Plastic water bottles
Gardening & Sustainability

I Hate Plastic Water Bottles

Before I start this post I want to pause and take a moment to acknowledge that not everyone has an option when it comes to their water. Some people depending on where they live may not even have access to any sort of clean drinking water. I am aware that different people living under different circumstances in different parts of the country or world may have no choice on what water they drink. I realize many people around the world may have no choice, but to consume water from plastic bottles. I also realize that investing in any sort of filtration system is a luxury. I realize that it is not a necessity and it is not something that everyone can afford. This post is not directed at you or those people. This post is for people who do have a choice and do have options when it comes to their drinking water, but are either unaware or choose not to utilize those other options.

Now onto my planned post…

Even before I began striving to live a more eco-friendly sustainable lifestyle, plastic water bottles drove me crazy. They always seemed like a waste, both in money and resources. It always just made sense to me to use a reusable water bottle and drink water from home.

Now, I am in no ways perfect with this. I can’t say I never use plastic water bottles and growing up they were always in the house. As a kid my parents occasionally bought cases of plastic water bottles, but my dad did wash and reuse those bottles, probably more times then he should have and we did always collect and recycle them when their life had come to an end.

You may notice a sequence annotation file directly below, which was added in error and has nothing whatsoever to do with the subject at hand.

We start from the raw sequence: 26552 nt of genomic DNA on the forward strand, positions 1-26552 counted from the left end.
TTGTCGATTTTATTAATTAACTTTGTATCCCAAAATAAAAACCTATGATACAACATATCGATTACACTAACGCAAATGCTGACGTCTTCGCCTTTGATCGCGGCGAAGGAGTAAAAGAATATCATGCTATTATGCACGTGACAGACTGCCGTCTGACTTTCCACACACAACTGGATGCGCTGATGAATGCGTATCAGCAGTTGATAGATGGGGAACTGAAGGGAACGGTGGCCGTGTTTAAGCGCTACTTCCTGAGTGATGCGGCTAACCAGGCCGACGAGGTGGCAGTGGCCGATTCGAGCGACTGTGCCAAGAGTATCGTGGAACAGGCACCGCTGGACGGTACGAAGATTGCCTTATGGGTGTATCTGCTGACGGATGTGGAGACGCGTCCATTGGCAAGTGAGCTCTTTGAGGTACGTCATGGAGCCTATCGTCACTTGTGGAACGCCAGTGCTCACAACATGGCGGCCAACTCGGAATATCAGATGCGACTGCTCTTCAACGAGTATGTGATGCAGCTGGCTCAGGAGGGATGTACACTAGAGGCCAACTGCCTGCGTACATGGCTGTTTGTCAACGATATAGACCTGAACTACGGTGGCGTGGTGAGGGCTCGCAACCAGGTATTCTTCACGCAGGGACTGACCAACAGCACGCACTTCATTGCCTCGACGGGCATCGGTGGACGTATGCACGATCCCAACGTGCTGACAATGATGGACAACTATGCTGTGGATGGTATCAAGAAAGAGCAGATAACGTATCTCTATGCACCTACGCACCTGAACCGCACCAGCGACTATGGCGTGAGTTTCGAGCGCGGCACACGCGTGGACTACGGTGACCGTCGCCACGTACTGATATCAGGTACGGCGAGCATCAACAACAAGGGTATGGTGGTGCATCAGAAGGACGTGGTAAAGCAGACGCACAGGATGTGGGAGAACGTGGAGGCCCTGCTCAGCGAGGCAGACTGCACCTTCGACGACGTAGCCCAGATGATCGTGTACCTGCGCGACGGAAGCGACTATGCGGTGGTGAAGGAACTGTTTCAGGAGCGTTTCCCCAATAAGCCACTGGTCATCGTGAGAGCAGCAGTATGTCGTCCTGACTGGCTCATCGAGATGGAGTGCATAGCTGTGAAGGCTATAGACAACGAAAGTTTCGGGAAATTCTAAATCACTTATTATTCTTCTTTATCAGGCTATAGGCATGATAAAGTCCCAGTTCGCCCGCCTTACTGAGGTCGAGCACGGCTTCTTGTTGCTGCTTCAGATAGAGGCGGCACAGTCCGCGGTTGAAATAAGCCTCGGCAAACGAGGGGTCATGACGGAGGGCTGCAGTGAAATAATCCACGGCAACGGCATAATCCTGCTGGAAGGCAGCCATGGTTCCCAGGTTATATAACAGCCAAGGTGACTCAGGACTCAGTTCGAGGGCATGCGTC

As an adult I’ve always depended primarily on reusable water bottles. But, like I said, I’m not perfect, I do occasionally drink from plastic bottles. I buy cases to take on camping trips or large plastic bottles to have in the car on road trips in case of an emergency. And if I’m at a party or something I won’t deny myself water just because it’s in a single use bottle. Also, every now and then I will find myself thirsty and out running errands without my bottle and I’ll pick something up at a store or a gas station.

I’m not 100% anti-plastic bottles, I’m just anti depending on only plastic bottles.

Now I could go on and on about the amount of plastic waste produced by people drinking water bottles (over 60 million water bottles are thrown away everyday in the US) or how much plastic is entering our oceans annually (8 million metric tons), which if you are reading this, you probably were expecting that, but I realize not everyone cares about that. Not everyone is concerned with how much plastic they waste or how much that plastic is hurting the planet, but most people do care about their money and how much they are wasting or how much they could save.

So, I decided to conduct my own “study” on those around me, to see on average how much money they are potentially spending on water a year, assuming they only drink from single use plastic water bottles and how much they could save if they switched to a filtration system instead. (I could have saved myself some time and a ton of math brain power and Googled this all, but I thought using my friends and family made it a bit more interesting, at least for me.)

The Assignment & The Task

I asked for volunteers and ended up with my niece, my sister-in-law, and my friend. The husband and I also participated to increase the sample size.

Everyone who agreed to do this with me was asked to track their daily water consumption (what they drank) in ounces for a week. I then used those numbers to estimate what they drank in a month and in a year.